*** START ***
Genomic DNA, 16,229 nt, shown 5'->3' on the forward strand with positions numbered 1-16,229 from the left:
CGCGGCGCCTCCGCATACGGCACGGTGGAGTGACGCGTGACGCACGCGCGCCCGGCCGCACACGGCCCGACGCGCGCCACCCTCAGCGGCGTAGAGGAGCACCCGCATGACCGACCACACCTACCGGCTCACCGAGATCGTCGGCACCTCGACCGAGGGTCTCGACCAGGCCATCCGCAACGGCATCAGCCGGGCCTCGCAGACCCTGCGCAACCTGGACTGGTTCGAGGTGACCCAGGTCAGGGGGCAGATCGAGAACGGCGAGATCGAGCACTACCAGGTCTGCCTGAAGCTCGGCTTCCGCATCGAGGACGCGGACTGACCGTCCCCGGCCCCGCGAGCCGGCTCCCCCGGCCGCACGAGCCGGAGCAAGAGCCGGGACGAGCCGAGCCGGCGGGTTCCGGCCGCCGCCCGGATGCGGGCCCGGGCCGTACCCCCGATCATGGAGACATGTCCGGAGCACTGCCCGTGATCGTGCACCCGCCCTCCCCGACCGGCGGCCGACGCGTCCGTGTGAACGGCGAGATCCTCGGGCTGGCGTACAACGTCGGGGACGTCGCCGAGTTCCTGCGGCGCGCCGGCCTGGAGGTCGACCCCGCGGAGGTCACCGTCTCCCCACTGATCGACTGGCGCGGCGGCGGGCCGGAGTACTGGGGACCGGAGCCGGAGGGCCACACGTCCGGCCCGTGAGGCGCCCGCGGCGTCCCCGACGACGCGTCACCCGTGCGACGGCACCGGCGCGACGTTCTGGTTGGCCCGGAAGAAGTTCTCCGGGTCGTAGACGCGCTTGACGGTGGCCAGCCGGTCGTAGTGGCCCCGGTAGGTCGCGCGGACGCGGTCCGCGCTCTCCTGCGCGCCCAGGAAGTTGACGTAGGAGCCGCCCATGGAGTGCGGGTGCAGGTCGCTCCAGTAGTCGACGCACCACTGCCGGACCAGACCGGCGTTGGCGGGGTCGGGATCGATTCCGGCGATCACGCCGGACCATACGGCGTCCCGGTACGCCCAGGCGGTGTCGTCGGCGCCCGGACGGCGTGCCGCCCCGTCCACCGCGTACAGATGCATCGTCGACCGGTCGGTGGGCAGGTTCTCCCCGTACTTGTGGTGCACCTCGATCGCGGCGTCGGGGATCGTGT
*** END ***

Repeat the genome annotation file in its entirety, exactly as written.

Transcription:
Genomic DNA, 16,229 nt, shown 5'->3' on the forward strand with positions numbered 1-16,229 from the left:
CGCGGCGCCTCCGCATACGGCACGGTGGAGTGACGCGTGACGCACGCGCGCCCGGCCGCACACGGCCCGACGCGCGCCACCCTCAGCGGCGTAGAGGAGCACCCGCATGACCGACCACACCTACCGGCTCACCGAGATCGTCGGCACCTCGACCGAGGGTCTCGACCAGGCCATCCGCAACGGCATCAGCCGGGCCTCGCAGACCCTGCGCAACCTGGACTGGTTCGAGGTGACCCAGGTCAGGGGGCAGATCGAGAACGGCGAGATCGAGCACTACCAGGTCTGCCTGAAGCTCGGCTTCCGCATCGAGGACGCGGACTGACCGTCCCCGGCCCCGCGAGCCGGCTCCCCCGGCCGCACGAGCCGGAGCAAGAGCCGGGACGAGCCGAGCCGGCGGGTTCCGGCCGCCGCCCGGATGCGGGCCCGGGCCGTACCCCCGATCATGGAGACATGTCCGGAGCACTGCCCGTGATCGTGCACCCGCCCTCCCCGACCGGCGGCCGACGCGTCCGTGTGAACGGCGAGATCCTCGGGCTGGCGTACAACGTCGGGGACGTCGCCGAGTTCCTGCGGCGCGCCGGCCTGGAGGTCGACCCCGCGGAGGTCACCGTCTCCCCACTGATCGACTGGCGCGGCGGCGGGCCGGAGTACTGGGGACCGGAGCCGGAGGGCCACACGTCCGGCCCGTGAGGCGCCCGCGGCGTCCCCGACGACGCGTCACCCGTGCGACGGCACCGGCGCGACGTTCTGGTTGGCCCGGAAGAAGTTCTCCGGGTCGTAGACGCGCTTGACGGTGGCCAGCCGGTCGTAGTGGCCCCGGTAGGTCGCGCGGACGCGGTCCGCGCTCTCCTGCGCGCCCAGGAAGTTGACGTAGGAGCCGCCCATGGAGTGCGGGTGCAGGTCGCTCCAGTAGTCGACGCACCACTGCCGGACCAGACCGGCGTTGGCGGGGTCGGGATCGATTCCGGCGATCACGCCGGACCATACGGCGTCCCGGTACGCCCAGGCGGTGTCGTCGGCGCCCGGACGGCGTGCCGCCCCGTCCACCGCGTACAGATGCATCGTCGACCGGTCGGTGGGCAGGTTCTCCCCGTACTTGTGGTGCACCTCGATCGCGGCGTCGGGGATCGTGT